Birge & Fuller of Bristol, Connecticut single candlestick mantel clock. A wagon spring powered steeple on steeple. AAA-26

This is a very good example of a 30-hour wagon spring powered steeple on steeple clock which was manufactured by the firm of Birge & Fuller in Bristol, Connecticut. This is a highly collectable example due to the fact that it is powered with a wagon spring mechanism and that it housed in a seldom seen single candlestick case.

This is an excellent example. Today, this unusual model is called a single candlestick steeple on steeple. The name is reflective of the single wooden candlestick shaped wooden spires that are mounted on either side of the case. It is interesting that the form that features four candle sticks, called the double candlestick model is much more easy to locate in the marketplace. This case is constructed in mahogany and mahogany veneers. It retains an older finish. Even still, one can view the variations of grain patterns and wood color exhibited in the veneer. The case is raise up on four turned compressed ball feet. Two doors access the interior of the case. The lower door is fitted with a frosted glass. The pattern allows you to view the motion of the brass faced pendulum bob when the clock is operating. The upper door is fitted with a painted tablet and a clear piece of glass is put in front of the dial. All three glass panels are original to this clock. The decorated tablets are in excellent original condition. The dial is painted on tin and features a Roman numeral formatted time ring.

The movement in this clock is brass. It is quite typical in that it is designed to run thirty hours on a full wind and strike each hour on a wire gong mounted inside the case. Where it differs from most other 30 hour movement examples is in the manner in which it is powered. (This is a Joseph Ives Patent.) The most common method of powering a Connecticut clock is with a simple coil spring. When one winds this clock, you are wrapping a cord around the winding drum which in turn wraps around hoists and pull on cast iron levers which tension the cast iron leaf springs. These are mounted or secured to the bottom of the case. The hoists actually are designed to help equalize the power put into to the movement over the period of the wind. This is an ingenious idea and an improvement in the clocks ability to keep more accurate time. Wagon spring powered models incorporate a number of cast iron parts which include a leaf spring, levers and hoists or pulleys. All of this would have been an added cost to the clockmaker and would have made this clock more expensive than the standard coil spring powered model. As a result, this clock probably didn’t sell very well. Today, because of the limited number of clocks made and the survivability of those that did, it is becoming increasingly difficult to find good examples such as this one.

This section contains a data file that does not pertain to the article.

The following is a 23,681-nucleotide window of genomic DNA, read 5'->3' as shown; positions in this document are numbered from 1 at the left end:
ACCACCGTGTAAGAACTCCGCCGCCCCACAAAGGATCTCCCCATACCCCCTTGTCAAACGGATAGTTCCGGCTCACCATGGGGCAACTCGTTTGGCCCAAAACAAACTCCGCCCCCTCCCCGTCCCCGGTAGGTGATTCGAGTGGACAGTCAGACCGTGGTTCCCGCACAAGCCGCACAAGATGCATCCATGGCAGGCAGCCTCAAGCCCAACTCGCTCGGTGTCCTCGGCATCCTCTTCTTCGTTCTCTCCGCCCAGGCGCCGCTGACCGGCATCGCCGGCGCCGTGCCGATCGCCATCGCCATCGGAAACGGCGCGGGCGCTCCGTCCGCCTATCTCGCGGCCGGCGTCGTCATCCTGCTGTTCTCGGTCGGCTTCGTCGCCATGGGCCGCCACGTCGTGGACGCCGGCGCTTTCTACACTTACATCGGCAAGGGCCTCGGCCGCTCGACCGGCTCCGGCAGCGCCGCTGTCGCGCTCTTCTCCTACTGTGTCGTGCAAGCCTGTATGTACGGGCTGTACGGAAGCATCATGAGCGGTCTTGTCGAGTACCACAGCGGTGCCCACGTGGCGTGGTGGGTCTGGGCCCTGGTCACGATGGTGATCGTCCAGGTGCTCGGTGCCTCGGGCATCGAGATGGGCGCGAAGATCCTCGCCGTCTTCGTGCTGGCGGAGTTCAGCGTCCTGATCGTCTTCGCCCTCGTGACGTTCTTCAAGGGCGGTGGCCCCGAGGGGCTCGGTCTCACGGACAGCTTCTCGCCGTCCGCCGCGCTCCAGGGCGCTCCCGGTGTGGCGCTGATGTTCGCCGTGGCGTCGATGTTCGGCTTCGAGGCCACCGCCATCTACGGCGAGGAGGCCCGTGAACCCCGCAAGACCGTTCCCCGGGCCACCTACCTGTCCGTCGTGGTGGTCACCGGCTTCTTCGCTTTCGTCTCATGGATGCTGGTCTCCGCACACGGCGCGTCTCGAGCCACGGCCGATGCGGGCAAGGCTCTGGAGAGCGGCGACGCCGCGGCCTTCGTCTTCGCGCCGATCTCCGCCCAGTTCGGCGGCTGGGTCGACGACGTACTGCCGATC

This clock measures approximately 22 inches tall by approximately 11.75 inches wide and was made circa 1846.


About Birge & Fuller Bristol, Conn.

John Birge (1785 -1862) and Thomas Franklin Fuller (1798 – 1848) shared a successful partnership in Bristol Connecticut from 1844 through 1848. They made many steeple clocks with a large variation of movements. This firm is probably best known for making steeple on steeple clocks powered by wagon spring movements.

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